A Swedish study reported in Wednesday’s issue of Neurology brings vindication for a long-standing
hope hunch at the Palace: “Eating a moderate amount of European chocolate each week may help prevent stroke.”
The study in Wednesday’s issue of the journal Neurology suggested that men who ate one-third of a cup of chocolate chips had a lower risk of stroke than those who didn’t eat any of the sweet treat.
Those eating the highest amount of chocolate had a 17 per cent lower risk of stroke, or 12 fewer strokes per 100,000 person-years compared with those who ate no chocolate. Person-years is the total number of years that each man was under observation.
“These findings suggest that moderate chocolate consumption may lower the risk of stroke,” Susanna Larsson of the Karolinska Institute in Stockholm and her co-authors concluded.
I really like this Susanna Larsson person. I feel like she and I could become great friends.
“Because chocolate is high in sugar, saturated fat and calories, it should be consumed in moderation.”
Well Susanna, you know what I always say about moderation: “Everything in moderation. Including moderation.”
A review of similar studies that was part of the research also suggested a 19 per cent decrease in risk of stroke with chocolate consumption.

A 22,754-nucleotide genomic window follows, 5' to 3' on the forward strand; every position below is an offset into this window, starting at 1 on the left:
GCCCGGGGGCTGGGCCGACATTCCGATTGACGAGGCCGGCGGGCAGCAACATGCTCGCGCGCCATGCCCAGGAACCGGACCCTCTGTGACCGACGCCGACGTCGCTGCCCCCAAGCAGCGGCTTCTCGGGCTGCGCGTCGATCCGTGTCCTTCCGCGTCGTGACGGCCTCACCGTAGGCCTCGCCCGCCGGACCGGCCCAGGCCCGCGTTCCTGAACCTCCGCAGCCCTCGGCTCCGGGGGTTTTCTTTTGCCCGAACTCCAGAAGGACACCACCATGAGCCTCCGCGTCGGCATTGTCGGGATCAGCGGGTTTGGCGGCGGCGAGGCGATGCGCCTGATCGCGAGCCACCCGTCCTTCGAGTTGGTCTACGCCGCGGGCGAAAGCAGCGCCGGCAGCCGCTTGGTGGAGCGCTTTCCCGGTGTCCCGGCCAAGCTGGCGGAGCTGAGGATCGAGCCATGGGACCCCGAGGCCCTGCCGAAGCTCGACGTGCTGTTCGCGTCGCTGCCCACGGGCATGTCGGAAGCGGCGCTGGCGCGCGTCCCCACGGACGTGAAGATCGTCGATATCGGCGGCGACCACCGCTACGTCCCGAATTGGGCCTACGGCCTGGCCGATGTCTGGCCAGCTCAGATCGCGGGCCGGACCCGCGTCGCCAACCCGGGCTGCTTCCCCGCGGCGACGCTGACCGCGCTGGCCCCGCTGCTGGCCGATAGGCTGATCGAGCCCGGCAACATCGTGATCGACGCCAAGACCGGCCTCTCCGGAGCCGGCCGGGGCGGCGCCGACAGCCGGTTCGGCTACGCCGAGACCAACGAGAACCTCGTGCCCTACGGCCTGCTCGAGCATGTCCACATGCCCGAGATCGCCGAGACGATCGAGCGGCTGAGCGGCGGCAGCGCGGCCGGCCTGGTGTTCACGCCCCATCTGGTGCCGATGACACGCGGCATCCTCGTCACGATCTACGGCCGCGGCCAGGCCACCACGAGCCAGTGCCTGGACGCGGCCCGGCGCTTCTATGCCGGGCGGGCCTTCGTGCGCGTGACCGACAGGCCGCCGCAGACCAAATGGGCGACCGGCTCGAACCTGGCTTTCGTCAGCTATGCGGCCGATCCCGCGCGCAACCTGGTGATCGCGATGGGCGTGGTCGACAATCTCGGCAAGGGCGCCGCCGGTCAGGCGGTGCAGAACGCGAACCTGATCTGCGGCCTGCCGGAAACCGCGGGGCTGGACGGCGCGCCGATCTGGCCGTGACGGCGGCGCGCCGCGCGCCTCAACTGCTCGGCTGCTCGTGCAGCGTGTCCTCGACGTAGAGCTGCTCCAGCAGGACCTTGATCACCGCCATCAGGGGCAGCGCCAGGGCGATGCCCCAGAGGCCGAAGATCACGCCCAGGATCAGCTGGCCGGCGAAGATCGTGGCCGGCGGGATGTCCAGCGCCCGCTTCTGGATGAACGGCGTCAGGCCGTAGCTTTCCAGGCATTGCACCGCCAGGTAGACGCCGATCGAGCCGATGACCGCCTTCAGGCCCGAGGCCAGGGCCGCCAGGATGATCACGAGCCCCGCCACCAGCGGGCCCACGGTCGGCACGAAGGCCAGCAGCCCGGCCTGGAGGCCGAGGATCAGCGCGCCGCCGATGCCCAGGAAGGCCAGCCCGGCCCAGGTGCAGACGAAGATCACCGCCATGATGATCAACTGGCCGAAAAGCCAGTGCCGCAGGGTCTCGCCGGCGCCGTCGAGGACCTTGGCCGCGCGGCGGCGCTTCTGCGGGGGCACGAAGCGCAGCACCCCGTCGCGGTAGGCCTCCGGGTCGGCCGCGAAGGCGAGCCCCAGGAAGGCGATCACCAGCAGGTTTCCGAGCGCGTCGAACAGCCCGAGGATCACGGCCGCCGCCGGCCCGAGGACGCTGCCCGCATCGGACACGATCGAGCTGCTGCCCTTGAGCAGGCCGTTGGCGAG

A 19% reduction is no joke. I know that I, personally, would like to have 19% fewer strokes. Wouldn’t you? Also: I would like to eat more chocolate. Win-win.
Now pay close attention to this next part, because it’s important:
In Sweden, about 90 per cent of the chocolate consumed is milk chocolate, Larrson said. Those sweets tend to be richer in cocoa solids than the most popular types of chocolate in North America.
That’s right, fellow Americans: no craptastic Hershey bars for you. You’re gonna have to spring for the Toblerone. It’s for your health. You don’t want 19% more strokes, do you?
At first I was disheartened to learn that this Swedish study only included men—37,103 of them, aged 49 to 75. This is not my demographic, and research results from studies done on only one sex do not necessarily apply to the other. But then along comes my new BFF Susanna Larsson to put my mind at ease:
Last year, Larsson’s team reported that women who have two small bars of chocolate a week, about 66.5 grams, were about 20 per cent less likely to suffer a stroke than those who abstained from eating it.
20%! According to my ladymath, that’s, like, even better than 19%!
Isn’t Susanna Larsson awesome? Susanna Larsson is freaking awesome.